San Francisco 49ers tackle Joe Staley goes through practice on Oct. 6, 2018 at the 49ers’ practice facility in Santa Clara, Calif. (Ryan Gorcey / S.F. Examiner)

San Francisco 49ers tackle Joe Staley goes through practice on Oct. 6, 2018 at the 49ers’ practice facility in Santa Clara, Calif. (Ryan Gorcey / S.F. Examiner)

San Francisco could reignite rivalry with Seahawks on Monday

Joe Staley is likely to return for 49ers tilt with Seattle at Levi’s Stadium on Monday Night Football

SANTA CLARA, Calif. — On Thanksgiving Day, 2014, Joe Staley walked off the Levi’s Stadium field the angriest he’s been during his 13 years in the NFL.

It wasn’t just the fact that his 49ers had been dismantled on national television at the hands of their rivals, the Seattle Seahawks. It was the sight of Richard Sherman biting into a golden-brown turkey leg at San Francisco’s 50-yard line that enraged the starting left tackle.

“I just remember f***ing Sherman eating turkey on our field,” Staley told the Examiner last week. “I was so pissed walking back to the locker room.”

While Seattle would go on to appear in its second consecutive Super Bowl two months later, the loss triggered a gutting of the 49ers. It also ended what was one of the bitterest rivalries in the NFL over the previous decade. On Monday night, San Francisco has a chance to reignite the feud, and cement themselves as true contenders in the NFC.

“I remember when the rivalry was probably the best in the NFL,” Staley said. “We havent’ held up our end of the bargain these last few years, but hopefully, this is the start of another one.”

Before that game — on Nov. 27, 2014 — the 49ers had transformed their franchise from a perennial doormat in the NFC West to one of the most feared teams in all of the NFL. Under head coach Jim Harbaugh, San Francisco appeared in eight postseason games between 2011 and 2014.

But while San Francisco ascended, so did Seattle, drafting quarterback Russell Wilson in 2012 while beginning to groom one of the best secondaries of the era: The Legion of Boom, featuring Sherman, safeties Cam Chancellor and Earl Thomas as well as cornerback Byron Maxwell.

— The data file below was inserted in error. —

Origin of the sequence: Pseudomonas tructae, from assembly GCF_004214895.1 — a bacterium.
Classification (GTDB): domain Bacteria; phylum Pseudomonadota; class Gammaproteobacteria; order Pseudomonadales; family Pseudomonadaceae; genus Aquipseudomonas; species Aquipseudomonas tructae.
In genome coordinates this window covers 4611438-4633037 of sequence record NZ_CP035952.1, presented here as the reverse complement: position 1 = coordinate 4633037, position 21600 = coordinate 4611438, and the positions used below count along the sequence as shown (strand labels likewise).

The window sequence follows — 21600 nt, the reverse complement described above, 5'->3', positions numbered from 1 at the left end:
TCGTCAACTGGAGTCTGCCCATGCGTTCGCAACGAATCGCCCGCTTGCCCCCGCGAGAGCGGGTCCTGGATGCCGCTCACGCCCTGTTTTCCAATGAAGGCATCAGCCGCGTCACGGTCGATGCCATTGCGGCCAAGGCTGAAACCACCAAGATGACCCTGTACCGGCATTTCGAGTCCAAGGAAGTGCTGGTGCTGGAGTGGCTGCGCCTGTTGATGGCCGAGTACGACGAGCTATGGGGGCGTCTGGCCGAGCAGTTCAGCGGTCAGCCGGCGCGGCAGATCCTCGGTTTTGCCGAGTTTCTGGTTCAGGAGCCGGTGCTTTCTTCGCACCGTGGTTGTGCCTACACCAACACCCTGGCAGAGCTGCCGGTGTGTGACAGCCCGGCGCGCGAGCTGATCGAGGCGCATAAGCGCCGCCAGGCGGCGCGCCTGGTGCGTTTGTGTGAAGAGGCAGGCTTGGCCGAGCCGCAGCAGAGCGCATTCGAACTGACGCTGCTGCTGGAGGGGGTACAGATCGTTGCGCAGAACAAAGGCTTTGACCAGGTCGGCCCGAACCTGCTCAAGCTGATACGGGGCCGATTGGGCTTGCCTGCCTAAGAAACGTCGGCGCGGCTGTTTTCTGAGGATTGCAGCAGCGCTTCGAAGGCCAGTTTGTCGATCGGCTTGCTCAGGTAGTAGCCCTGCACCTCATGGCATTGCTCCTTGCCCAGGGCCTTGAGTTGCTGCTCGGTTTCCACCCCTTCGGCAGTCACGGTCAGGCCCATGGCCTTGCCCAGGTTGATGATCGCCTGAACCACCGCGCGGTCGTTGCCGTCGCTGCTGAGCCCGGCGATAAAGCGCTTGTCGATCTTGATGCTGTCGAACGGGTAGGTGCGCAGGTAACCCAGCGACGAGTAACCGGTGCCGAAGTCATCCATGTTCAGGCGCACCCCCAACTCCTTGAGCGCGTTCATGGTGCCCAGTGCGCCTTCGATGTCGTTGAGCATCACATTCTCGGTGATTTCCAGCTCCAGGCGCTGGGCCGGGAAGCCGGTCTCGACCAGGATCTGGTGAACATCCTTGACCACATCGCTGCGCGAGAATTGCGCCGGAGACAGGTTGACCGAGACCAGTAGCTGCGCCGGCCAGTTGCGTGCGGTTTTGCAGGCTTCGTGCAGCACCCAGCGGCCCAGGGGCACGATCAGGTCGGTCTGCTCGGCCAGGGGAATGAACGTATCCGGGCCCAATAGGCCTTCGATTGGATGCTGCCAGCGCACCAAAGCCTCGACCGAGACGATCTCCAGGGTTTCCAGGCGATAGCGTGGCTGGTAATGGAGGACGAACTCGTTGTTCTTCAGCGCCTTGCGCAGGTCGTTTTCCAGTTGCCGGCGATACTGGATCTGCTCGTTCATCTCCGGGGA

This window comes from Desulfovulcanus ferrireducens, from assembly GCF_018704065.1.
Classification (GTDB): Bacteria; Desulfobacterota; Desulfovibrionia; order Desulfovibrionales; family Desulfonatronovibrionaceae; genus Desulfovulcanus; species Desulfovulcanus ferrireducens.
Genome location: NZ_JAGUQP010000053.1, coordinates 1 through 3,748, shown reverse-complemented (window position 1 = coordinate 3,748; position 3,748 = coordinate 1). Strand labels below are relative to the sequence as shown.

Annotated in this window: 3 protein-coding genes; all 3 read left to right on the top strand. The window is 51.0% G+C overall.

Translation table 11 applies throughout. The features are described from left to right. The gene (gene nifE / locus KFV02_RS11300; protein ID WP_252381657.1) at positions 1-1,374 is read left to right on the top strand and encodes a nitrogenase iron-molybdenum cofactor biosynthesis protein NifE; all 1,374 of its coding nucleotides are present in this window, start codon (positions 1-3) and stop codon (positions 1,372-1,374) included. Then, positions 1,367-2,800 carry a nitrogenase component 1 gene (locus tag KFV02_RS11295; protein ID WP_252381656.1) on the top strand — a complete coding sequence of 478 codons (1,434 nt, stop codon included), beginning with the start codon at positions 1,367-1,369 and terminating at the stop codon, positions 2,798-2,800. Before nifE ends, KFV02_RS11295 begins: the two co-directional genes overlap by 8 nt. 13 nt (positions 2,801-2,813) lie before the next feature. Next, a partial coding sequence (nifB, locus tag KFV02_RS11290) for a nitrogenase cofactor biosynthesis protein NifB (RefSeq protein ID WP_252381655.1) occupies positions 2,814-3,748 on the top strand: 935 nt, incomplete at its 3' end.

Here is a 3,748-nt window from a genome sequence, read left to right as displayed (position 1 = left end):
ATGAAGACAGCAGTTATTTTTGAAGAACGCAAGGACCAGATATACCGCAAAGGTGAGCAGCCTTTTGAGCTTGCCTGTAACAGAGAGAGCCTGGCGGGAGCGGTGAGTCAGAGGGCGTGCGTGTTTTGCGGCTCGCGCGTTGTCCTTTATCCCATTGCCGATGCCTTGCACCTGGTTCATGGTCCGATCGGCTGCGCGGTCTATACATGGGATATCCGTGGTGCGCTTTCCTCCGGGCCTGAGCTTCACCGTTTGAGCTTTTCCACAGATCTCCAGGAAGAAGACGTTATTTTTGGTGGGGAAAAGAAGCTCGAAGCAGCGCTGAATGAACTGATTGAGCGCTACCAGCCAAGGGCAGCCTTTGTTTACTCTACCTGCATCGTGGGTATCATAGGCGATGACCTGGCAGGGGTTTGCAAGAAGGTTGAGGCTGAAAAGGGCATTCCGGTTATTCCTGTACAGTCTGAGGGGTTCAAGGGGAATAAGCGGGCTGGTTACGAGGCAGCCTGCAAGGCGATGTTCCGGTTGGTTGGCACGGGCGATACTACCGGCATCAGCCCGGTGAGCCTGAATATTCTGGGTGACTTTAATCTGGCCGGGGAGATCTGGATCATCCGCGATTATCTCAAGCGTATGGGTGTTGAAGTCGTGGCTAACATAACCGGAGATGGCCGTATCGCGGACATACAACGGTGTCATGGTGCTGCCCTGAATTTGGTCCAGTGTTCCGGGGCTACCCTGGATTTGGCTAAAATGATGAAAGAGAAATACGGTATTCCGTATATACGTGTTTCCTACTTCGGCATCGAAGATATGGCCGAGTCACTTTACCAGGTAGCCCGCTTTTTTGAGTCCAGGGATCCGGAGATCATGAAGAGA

In the final moments of the 2013 NFC Championship game — the 49ers third consecutive appearance, and first since losing the Super Bowl — Sherman, who had been coached by Harbaugh during his college days at Stanford, tipped a pass from quarterback Colin Kaepernick to wide receiver Michael Crabtree right into the hands of linebacker Malcom Smith, sealing a 23-17 win for the Seahawks.

“I’m the best corner in the game,” Sherman exclaimed during his infamous post-game rant. “When you try me with a sorry receiver like Crabtree, that’s the result you’re going to get!”

Seattle went on to win the franchise’s first Super Bowl, adding drama to the following year’s prime-time game between the two teams on Thanksgiving Day. Things weren’t nearly as competitive, as Harbaugh’s relationship with the 49ers front office began to fray. The result: A 19-3 beatdown on the 49ers’ home field during Levi’s Stadium inaugural season.

The lopsided outcome prompted 49ers CEO Jed York to head to tweet, “Thank you #49ersfaithful for coming out so strong tonight. This performance wasn’t acceptable. I apologize for that.”

Meanwhile, Sherman and Wilson sat at a gold-covered table, enjoying a Thanksgiving spread as the Players of the Game.

“I remember I dropped a pick — it would have been my first three-pick game so I was upset about that,” Sherman said. “But then I got Player of the Game and got to eat turkey.

“That was the problem that year,” he continued. “Maybe the score should have pissed them off and maybe I wouldn’t have been eating turkey out there.”

Exactly a month and a day later, the process of stripping the 49ers franchise began, beginning with the termination of Harbaugh. Two years later, general manager Trent Baalke would be gone as well. Kaepernick opted out of his contract in March of 2017, and hasn’t played in the NFL since.

Staley is the lone remaining figure from that 2014 team. Sherman is now a 49er himself, serving as the veteran voice for their defense which has carried San Francisco to a perfect 8-0 record this season.

Since 2014, San Francisco has lost all but one game against Seattle. The lone victory came as a 26-23 stunner in December of last season, with backup quarterback Nick Mullens at the helm.

On Monday night, the 49ers have a chance to spark the once heated rivalry again. Seattle is 7-3, riding the play of Wilson, who has performed at an MVP level. Throwing for 2,505 yards through nine games while rushing for another 203, Wilson has the Seahawks just 1 1/2 games behind San Francisco in the NFC West.

Staley —who has not played since Week 2 with a broken fibula — will return to the field, with fullback Kyle Juszczyk (who missed four games with a meniscus sprain) almost certain to, as well, and perhaps right tackle Mike McGlinchey, out since Week 5 with a knee injury that required arthroscopic surgery.

Monday comes as the biggest game between the two franchises in the last five years, and the first for San Francisco since 2014 with potential playoff implications. For the first time since 2013, they 49ers are legitimate Super Bowl contenders.

“It’s a game on our schedule and it’s a really big one,” Staley said. “They’re a really good team and it’s exciting.”


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